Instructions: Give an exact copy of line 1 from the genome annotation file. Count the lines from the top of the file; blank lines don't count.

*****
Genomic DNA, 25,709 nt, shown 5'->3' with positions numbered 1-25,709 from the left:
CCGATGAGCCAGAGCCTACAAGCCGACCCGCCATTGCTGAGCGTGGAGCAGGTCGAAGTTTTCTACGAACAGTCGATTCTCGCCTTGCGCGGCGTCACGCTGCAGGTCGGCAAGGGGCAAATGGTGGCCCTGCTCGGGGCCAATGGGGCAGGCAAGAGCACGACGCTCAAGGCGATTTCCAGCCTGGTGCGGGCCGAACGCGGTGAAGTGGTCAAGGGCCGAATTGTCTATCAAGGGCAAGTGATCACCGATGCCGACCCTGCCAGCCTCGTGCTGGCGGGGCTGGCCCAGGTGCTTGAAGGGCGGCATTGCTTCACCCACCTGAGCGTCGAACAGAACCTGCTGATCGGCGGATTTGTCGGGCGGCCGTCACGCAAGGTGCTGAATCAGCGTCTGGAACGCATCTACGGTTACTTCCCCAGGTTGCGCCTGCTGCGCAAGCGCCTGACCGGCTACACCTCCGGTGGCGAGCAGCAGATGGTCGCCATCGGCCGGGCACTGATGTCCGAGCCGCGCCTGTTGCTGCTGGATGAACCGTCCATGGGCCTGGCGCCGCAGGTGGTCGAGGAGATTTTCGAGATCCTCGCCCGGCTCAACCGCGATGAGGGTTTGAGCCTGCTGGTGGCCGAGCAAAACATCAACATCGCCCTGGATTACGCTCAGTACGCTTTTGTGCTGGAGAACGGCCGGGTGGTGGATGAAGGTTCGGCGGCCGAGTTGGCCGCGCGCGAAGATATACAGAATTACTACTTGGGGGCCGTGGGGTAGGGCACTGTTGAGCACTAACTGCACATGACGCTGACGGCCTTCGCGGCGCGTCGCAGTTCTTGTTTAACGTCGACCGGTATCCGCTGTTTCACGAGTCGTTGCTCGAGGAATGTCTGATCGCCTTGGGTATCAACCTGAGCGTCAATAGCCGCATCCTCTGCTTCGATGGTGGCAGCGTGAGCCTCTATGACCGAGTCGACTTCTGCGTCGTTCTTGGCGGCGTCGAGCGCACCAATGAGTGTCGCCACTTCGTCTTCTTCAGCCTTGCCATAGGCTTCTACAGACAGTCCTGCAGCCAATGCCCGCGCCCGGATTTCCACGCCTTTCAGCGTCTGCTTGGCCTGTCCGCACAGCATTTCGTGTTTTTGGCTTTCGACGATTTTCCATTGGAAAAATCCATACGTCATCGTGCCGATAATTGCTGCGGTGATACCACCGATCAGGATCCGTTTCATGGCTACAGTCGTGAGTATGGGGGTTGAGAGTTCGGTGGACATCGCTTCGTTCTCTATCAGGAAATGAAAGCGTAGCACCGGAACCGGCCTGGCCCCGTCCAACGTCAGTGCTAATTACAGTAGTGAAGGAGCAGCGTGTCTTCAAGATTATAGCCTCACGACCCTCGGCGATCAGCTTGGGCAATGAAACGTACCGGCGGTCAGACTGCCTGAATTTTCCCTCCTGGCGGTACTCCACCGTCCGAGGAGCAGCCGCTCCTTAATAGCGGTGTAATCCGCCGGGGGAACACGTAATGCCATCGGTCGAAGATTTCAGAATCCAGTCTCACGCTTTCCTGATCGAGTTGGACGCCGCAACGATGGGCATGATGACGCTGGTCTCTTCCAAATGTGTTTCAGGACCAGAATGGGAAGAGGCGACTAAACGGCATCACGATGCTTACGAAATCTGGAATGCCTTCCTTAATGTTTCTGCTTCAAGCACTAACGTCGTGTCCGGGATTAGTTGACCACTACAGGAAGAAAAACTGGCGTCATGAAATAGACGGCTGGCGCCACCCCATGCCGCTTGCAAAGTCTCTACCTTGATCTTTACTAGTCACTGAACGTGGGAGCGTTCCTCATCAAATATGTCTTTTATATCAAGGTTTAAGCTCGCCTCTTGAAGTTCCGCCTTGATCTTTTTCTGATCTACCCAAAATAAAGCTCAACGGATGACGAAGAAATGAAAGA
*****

Genomic DNA, 25,709 nt, shown 5'->3' with positions numbered 1-25,709 from the left: